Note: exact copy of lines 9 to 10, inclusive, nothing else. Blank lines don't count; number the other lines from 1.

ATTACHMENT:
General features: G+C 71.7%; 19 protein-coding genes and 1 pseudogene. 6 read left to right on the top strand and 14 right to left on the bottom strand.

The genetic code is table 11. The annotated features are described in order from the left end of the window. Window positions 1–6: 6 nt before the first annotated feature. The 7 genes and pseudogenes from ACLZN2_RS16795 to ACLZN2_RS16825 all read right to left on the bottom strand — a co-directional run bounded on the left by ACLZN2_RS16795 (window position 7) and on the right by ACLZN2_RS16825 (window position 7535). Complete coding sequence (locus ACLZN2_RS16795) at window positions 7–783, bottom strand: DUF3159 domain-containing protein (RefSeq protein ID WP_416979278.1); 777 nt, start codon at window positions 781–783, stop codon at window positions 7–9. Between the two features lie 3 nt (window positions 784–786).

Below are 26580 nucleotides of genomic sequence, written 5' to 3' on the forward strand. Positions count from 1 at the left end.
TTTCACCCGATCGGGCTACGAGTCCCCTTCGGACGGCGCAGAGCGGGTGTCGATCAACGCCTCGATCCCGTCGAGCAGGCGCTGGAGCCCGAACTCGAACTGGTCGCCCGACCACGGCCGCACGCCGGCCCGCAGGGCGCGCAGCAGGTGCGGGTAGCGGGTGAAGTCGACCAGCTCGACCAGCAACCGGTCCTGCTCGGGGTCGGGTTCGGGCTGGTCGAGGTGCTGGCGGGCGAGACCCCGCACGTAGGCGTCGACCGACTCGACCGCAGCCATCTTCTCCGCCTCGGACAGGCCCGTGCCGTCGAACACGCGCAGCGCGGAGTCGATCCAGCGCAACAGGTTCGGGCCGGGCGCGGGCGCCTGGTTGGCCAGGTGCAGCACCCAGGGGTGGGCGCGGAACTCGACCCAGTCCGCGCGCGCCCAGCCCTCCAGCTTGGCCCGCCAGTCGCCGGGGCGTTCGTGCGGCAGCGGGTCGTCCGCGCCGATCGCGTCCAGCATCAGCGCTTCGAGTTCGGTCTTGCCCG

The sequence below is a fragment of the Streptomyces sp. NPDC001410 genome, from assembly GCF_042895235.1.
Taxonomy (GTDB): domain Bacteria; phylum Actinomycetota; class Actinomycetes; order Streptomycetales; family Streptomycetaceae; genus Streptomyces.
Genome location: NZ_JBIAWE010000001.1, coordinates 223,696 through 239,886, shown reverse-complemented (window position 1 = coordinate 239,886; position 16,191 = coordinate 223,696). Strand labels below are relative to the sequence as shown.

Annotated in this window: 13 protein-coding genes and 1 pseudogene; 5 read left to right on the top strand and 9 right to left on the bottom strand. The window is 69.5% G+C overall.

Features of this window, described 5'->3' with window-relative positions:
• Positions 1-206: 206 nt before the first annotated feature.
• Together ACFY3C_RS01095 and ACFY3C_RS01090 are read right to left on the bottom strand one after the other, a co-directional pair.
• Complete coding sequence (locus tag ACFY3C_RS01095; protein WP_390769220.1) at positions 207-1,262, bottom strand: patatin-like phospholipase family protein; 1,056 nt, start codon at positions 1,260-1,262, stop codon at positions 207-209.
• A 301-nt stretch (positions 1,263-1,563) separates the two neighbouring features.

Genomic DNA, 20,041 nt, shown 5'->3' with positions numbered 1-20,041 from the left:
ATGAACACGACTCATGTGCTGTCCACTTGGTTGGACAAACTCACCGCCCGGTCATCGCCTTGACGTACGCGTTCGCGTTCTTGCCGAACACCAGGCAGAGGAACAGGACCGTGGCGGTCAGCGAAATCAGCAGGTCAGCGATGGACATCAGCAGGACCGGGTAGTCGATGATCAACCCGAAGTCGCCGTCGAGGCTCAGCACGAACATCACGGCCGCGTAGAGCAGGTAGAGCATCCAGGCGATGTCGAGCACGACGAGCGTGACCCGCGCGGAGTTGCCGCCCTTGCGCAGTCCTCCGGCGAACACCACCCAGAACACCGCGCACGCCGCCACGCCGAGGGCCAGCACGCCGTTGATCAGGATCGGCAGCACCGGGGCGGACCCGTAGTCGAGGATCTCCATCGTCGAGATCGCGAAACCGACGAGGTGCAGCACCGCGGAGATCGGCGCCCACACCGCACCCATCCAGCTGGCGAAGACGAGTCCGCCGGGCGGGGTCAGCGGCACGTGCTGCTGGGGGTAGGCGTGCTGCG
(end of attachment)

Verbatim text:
Features of this window, described 5'->3' with window-relative positions:
• Positions 1-206: 206 nt before the first annotated feature.